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Higher export taxes on Russian fuel oil to impact bunker prices

Highlights

Higher export taxes levied on fuel oil this year would severely impact profit margins of Russia's fuel oil exporters and lead bunker fuel suppliers to hike prices, making them less competitive against ports such as Singapore, delegates at the Russian Far East Bunker Supermarket conference in Petropavlovsk-Kamchatsky heard Thursday.

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Speaking at the conference, Tranzit DV market research consultant Andrey P Michulis said that the Far East region now has an annual captive volume of around 2 million mt.

But in order to increase beyond this level, suppliers in the Far East region need to be competitive on prices, he added.

One such instance is the comparison of prices for 380 CST in South Korea versus Slavyanka in Russia that can mean a savings of around $700,000 for shipowners traveling the route from Busan to Los Angeles.


Taking into account a bunker fuel volume of 9,000 mt with prices in South Korea on March 13, 2015 at $363/mt versus $280/mt in Slavyanka, and an additional two days for the ship to deviate to Slavyanka to bunker, it would still make economic sense for shipowners to bunker in the Far East, he said.

The savings also took into account miscellaneous costs such as port duties and time charter rates of $14,000/day for the two days of deviating from the route, Michulis added.

If all favorable factors fall into place, the Far East region should see bunker sales volumes double this year, from last year's 8.145 million mt, a conference attendee said.

But Russia's fuel oil exporters and bunker fuel suppliers are now facing pressure from an increase in export taxes under the country's latest changes within the tax maneuver this year, where the export duty on fuel oil has increased to 76%, from 66% of the tax on crude oil.

From April, the export duty on heavy oil products, including fuel oil and bitumen, is set at $99.40/mt, up 23.6% from $80.40/mt in March, Platts reported previously.

This is in line with the increase in Russia's export tax on its main Urals crude and other crude blends -- except those enjoying a more favorable tax regime -- to $130.80/mt ($17.84/barrel) from April, up 23.6% from $105.80/mt ($14.43/b) for March.

On average, Russia produces around 78.4 million mt/year of fuel oil and about 75% of that is exported to China, Europe, North Asia and other countries including Singapore, Michulis said.

Russian refineries' fuel oil output include Komsomolsk with 2 million mt/year, Khabarovsk with 1.4 million mt/year, Diteko with 160,000 mt/year, Angarsk with 1.6 million mt/year, Achinsk with 70,000 mt/year, Yaysk with 700,000 mt/year, Anzhersk with 200,000 mt/year, and Omsk with 1.3 million mt/year.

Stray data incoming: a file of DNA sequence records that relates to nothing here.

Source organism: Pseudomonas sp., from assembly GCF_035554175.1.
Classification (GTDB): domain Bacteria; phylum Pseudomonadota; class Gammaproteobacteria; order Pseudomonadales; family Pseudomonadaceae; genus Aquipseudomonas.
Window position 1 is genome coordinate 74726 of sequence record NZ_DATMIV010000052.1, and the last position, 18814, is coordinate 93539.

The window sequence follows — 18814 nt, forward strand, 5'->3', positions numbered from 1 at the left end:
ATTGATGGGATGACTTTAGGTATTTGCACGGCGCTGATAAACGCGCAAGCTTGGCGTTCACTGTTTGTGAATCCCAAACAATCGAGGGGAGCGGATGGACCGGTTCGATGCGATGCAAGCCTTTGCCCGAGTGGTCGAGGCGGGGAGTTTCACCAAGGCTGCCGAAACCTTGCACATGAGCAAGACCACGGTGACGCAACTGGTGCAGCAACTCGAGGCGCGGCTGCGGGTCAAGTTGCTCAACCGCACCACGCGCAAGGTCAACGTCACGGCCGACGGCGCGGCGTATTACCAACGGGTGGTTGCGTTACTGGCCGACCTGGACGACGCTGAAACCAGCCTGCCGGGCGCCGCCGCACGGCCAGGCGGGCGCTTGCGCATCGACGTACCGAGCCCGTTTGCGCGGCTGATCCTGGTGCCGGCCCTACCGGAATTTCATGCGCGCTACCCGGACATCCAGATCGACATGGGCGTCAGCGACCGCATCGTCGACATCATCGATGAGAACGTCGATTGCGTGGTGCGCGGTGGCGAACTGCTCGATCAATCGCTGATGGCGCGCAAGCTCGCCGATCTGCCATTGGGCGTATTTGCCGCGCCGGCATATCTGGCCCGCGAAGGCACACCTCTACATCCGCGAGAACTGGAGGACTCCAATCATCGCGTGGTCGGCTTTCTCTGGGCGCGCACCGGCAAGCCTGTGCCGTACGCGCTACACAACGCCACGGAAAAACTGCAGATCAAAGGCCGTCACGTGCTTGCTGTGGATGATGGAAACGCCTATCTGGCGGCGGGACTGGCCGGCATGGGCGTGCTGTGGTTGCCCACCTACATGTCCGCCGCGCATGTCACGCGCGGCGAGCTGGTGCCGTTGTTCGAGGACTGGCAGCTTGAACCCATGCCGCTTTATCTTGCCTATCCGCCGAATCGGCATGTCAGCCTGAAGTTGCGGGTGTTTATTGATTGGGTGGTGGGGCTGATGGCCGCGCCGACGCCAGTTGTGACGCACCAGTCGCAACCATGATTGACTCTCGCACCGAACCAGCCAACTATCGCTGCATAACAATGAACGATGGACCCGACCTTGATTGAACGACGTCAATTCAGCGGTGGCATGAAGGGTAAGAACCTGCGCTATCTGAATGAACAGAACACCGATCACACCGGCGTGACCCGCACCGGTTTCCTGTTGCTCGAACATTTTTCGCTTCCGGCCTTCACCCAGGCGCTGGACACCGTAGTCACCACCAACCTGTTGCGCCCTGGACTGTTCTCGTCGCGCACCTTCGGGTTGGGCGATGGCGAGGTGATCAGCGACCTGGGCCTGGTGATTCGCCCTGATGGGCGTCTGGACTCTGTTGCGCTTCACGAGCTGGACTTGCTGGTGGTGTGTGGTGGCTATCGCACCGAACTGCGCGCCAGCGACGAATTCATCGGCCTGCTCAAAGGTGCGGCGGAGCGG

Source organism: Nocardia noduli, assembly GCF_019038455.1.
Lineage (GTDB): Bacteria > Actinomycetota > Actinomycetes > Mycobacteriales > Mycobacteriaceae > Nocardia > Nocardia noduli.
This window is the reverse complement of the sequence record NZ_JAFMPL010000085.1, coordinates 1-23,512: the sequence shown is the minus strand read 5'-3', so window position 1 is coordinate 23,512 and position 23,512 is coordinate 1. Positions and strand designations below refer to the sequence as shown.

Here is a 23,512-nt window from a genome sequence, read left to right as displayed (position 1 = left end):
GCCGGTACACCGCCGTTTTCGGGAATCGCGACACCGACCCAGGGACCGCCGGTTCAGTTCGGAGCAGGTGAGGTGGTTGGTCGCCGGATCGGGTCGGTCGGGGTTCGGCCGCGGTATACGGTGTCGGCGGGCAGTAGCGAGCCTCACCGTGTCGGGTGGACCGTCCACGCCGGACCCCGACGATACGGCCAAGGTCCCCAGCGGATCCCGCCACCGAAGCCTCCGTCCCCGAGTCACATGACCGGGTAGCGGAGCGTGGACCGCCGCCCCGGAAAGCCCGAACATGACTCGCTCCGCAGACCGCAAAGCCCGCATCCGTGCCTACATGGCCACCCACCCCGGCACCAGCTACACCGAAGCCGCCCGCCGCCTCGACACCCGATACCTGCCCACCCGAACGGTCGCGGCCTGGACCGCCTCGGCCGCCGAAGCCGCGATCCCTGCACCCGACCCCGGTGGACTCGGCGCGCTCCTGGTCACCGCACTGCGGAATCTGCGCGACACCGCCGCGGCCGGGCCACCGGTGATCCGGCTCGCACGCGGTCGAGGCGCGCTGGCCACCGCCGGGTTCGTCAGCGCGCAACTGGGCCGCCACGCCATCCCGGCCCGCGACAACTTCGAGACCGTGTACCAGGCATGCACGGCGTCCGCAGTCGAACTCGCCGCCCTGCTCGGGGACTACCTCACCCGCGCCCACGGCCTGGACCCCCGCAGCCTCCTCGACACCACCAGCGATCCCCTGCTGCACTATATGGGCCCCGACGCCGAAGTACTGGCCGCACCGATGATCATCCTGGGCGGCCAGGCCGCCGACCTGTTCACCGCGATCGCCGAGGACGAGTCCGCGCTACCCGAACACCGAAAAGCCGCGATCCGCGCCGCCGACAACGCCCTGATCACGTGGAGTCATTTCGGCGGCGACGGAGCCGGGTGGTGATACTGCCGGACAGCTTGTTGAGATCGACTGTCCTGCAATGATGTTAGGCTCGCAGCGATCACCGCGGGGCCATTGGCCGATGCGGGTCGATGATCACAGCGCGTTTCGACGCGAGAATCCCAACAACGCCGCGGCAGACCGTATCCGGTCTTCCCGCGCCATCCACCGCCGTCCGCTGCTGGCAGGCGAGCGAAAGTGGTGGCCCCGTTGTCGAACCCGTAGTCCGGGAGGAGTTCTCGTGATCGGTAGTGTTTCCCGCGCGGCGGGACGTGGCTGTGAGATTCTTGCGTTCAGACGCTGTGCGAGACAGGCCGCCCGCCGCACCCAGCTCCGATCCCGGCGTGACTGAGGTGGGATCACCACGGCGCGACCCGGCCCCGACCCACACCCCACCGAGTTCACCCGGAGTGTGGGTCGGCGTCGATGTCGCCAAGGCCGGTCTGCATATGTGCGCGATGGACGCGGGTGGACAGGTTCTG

At the moment, bunker fuel in the Far East region is trading at a discount of $75/mt to Mean of Platts 180 CST high sulfur fuel oil assessments, compared with discounts of $90-$100/mt last year, according to Michulis.

Meanwhile, the Far East region saw around 2.7 million mt of bunker fuel bought by container vessels in the second half of 2014, Michulis said, adding that the major container lines that have been the biggest buyers include MSC, Maersk and COSCO.

In 2014, Nakhodka -- the biggest port for bunkering in the Far East -- saw around 1,800 vessels call in port, compared with under 600 vessels in 2013, he added.

While most of these vessels called in port for cargo discharge or loadings, it was highly likely that all these vessels also bunkered at the same time, said one attendee at the conference.

At prices that are more competitive than most major ports globally, it would make absolute sense, he said.

Russian regulations currently do not allow bunker-only calls in ports but suppliers in the region have been lobbying for the opening up of the ports to allow such transactions to maximize the bunkering potential of the region, said trade attendees.

In the past, shipowners have been known to buy small quantities of consumer goods like mineral water, just to be able to call in port for cheap bunker fuel but the authorities may soon clamp down on such practices, said a market source at the conference.

Suppliers have also adopted similar practices to Singapore's SS600 bunkering standards for operational procedures and fuel quality, said Michulis, indicating a first step towards building the region as a major bunker hub.

--Goh Shu Hui, shu.hui.goh@platts.com
--Edited by Irene Tang, irene.tang@platts.com